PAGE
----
Noah Brier | December 30, 2019

Why is this interesting? - The Decade Memory Edition

On sports, culture, and how who we remember from a given period changes over time

Noah here. With it being the end of the decade there are lots of debates about what defined the last ten years. One of the questions circling the basketball world is whether Lebron James or Steph Curry is the most important player player of the 2010s. Even if you aren’t a basketball fan, I think there are some interesting takeaways from the debate. 

But first, the case for both players as articulated by New York Times basketball reporter Marc Stein

This one is impossible. LeBron took his Miami and Cleveland teams to eight consecutive N.B.A. finals and ushered in the player-empowerment era with “The Decision” in 2010 — followed by two more landscape-altering free agencies — when he returned to the Cavaliers in 2014 and then bolted to the Lakers in 2018. Stephen Curry rewrote the boundaries of acceptable shooting distance as the 3-pointer became this sport’s weapon of prominence, and he served as the face of a team that went to five consecutive finals and won three championships.

Stein begrudgingly chooses Curry because sportswriting doesn’t have room for ties. NBA writer Tom Ziller didn’t have the same reservations, arguing that the player of the decade (Curry) has to match the play of the decade (the three-pointer). “Consider the NBA now vs. the NBA a decade ago,” Ziller writes. “The single biggest change is the explosion of the three-pointer. The three-pointer was once an important accoutrements. Now, in some ways, it is the sport. And who is responsible for that more than any other single player? Not LeBron. It’s Steph Curry.”

Of course, not everyone agreed. Most interestingly (to me at least), was this thread from Ben Detrick, another NBA writer. The gist of his argument is contained in his first Tweet: “Steph is only ‘player of the decade’ in that his rare abilities dovetailed with an evolving NBA in [a] way that benefited him more than anyone in modern basketball history.”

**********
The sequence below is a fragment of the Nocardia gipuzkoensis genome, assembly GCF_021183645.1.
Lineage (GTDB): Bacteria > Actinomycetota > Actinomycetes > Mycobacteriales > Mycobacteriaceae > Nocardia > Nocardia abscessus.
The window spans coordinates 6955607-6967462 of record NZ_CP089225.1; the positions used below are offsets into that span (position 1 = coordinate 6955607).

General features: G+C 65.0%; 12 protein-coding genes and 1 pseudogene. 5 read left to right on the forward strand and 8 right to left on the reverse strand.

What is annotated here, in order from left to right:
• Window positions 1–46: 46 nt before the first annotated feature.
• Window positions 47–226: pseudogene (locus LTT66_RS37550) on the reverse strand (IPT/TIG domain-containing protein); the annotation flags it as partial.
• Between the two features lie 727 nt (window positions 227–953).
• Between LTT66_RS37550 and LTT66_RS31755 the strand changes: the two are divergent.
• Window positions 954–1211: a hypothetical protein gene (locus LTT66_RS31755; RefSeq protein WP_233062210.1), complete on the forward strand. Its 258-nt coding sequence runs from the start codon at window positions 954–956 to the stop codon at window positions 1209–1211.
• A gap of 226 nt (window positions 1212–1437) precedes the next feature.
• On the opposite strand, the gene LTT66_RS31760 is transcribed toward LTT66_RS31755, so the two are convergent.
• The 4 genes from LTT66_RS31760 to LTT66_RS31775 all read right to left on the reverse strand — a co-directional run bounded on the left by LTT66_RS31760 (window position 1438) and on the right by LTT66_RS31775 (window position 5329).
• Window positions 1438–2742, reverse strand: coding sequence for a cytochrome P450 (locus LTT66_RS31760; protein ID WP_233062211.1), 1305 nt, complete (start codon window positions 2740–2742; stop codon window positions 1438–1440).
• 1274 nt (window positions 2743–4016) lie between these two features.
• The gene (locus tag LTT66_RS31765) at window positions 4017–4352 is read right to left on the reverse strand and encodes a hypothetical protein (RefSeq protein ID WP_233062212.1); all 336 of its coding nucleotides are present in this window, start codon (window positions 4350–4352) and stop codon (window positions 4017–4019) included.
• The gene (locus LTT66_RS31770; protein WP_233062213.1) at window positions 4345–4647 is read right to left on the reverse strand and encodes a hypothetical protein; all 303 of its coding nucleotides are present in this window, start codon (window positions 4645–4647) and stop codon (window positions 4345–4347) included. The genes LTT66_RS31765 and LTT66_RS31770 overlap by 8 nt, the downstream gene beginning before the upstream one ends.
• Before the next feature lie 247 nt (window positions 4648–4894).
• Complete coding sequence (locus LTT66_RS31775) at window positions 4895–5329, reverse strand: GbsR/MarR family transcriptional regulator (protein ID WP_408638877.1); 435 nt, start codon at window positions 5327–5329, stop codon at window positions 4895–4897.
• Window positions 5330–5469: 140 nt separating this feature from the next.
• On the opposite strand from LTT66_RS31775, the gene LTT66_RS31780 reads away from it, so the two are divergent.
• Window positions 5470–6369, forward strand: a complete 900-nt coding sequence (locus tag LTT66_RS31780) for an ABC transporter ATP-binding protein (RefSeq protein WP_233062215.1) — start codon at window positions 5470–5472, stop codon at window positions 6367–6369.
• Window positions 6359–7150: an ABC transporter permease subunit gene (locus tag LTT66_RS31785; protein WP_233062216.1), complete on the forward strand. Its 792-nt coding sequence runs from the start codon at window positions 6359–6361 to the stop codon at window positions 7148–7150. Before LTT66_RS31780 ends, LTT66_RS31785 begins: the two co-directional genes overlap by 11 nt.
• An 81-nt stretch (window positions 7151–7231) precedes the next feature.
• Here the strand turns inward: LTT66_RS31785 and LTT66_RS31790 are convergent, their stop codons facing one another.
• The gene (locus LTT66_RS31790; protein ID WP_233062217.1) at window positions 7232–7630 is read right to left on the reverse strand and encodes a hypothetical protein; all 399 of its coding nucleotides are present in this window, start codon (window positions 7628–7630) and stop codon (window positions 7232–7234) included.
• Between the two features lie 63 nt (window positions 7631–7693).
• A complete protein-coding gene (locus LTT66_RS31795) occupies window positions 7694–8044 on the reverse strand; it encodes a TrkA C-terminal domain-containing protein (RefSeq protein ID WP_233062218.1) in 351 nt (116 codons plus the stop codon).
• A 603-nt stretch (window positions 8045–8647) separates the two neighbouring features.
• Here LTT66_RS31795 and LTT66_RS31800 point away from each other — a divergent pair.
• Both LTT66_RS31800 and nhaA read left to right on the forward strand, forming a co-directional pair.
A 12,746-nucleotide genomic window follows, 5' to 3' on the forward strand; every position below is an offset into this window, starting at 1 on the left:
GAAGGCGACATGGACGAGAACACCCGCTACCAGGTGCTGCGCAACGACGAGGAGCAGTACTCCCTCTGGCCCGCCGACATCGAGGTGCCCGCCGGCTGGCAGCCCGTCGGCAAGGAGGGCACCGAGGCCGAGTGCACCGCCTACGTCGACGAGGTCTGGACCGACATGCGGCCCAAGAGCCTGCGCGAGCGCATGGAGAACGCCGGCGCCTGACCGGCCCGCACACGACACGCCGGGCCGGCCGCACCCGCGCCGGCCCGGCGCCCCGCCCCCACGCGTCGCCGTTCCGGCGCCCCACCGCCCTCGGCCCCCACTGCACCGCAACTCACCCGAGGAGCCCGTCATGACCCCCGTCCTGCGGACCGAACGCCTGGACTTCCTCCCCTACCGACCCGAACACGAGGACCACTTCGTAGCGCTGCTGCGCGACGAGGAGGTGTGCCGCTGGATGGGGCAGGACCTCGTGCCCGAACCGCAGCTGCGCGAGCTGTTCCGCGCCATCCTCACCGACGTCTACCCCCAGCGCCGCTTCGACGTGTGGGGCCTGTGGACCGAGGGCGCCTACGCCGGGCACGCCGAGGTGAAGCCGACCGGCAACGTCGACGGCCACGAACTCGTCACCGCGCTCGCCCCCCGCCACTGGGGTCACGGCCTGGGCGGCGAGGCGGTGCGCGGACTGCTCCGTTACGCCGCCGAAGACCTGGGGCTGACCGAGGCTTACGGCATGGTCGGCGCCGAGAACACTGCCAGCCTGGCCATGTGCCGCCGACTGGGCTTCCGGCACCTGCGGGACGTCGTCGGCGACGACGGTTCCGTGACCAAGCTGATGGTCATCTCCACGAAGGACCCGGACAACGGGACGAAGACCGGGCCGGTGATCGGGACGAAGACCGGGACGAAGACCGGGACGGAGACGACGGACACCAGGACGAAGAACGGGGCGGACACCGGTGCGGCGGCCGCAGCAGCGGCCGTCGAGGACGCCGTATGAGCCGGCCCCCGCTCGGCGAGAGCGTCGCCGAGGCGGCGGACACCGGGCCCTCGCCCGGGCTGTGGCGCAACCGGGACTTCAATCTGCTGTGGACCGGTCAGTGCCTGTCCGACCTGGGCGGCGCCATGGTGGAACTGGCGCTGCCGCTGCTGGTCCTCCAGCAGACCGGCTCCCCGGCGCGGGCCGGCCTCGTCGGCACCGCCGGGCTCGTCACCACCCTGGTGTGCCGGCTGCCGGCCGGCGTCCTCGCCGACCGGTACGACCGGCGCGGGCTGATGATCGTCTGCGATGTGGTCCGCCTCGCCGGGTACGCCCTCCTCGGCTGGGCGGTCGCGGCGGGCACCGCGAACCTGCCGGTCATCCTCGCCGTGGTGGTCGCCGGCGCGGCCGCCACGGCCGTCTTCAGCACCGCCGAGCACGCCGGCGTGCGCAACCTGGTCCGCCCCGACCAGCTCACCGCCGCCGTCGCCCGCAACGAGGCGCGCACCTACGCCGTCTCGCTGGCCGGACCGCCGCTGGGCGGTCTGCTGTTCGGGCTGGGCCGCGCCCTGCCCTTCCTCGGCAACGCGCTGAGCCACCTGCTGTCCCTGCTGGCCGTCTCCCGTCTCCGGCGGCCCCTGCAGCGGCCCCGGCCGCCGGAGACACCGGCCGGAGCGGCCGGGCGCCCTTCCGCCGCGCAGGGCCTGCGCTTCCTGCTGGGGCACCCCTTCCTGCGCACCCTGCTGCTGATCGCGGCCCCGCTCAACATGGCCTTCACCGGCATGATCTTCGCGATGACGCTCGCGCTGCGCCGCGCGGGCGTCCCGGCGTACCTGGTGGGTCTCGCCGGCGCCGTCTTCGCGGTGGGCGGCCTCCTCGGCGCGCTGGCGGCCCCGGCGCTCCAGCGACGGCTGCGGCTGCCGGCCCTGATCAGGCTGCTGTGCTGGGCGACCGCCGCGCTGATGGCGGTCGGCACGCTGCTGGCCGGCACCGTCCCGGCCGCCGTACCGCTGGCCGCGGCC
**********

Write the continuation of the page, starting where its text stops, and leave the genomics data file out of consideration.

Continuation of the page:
Why is this interesting?

At first, this seemed like a very normal NBA conversation to me. There’s nothing sports fans (and as a result sportswriters) like more than debating who’s best within an arbitrary set of boundaries. While the players on the court compete in a zero-sum game, those of us who follow the sport spend most of our time arguing over questions to which there are no answers.

But then Detrick’s take made me think about things a bit more. While ostensibly about sport, the question of which player best represents the decade covers off on some much bigger themes about how we remember history and the arbitrary nature of time boundaries. It immediately made me think of Chuck Klosterman’s But What If We're Wrong?. Though I wasn’t crazy about the book itself, its ideas have stuck with me, particularly the way we eventually reduce every historical period to a single individual. As Klosterman explains:

In Western culture, pretty much everything is understood through the process of storytelling, often to the detriment of reality. When we recount history, we tend to use the life experience of one person—the “journey” of one particular “hero”—as a prism for understanding everything else. In rock, there are two obvious candidates for this purpose: Elvis Presley and Bob Dylan. The Beatles are the most famous musical collective, but Elvis and Dylan are the towering individuals—so eminent that I don’t need to use Elvis’s last name or Dylan’s first.

The end of the decade offers the perfect opportunity to start this process. But as time goes on, the way we remember the period will change. The decade boundary that seems so important to us as we approach December 31st will fade away in twenty, thirty, or fifty years. While Curry’s Golden State Warriors are most representative of this decade with three championships and the all-time regular-season wins record, it’s the 2004-05 “Seven Seconds or Less” Phoenix Suns that are the prototype for this era’s style of play

As time goes by and decade boundaries blur, I suspect the crown for this period will be given back to Lebron, the second-best player in the sport’s history. That is, of course, until we zoom out far enough and we all just remember Michael Jordan as the man who invented a sport called basketball. (NRB)

Chart of the Day:

FT on the fastest growing countries of the decade. “Since 2009, Ethiopia’s gross domestic product has jumped 146.7 per cent, according to data collated by the IMF, while in per capita purchasing power parity terms it has risen 149 per cent, enough to put it top of both lists as the decade draws to a close*.” (The * is a pedantic footnote about when the decade actually ends.) (NRB)

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Thanks for reading,

Noah (NRB) & Colin (CJN)

PS - Noah here. I’ve started a new company and we are looking for a sr. backend engineer to join the team. If you are one of those or know anyone great, please share. Dinner’s on me at a restaurant of your choice if you help us find someone.

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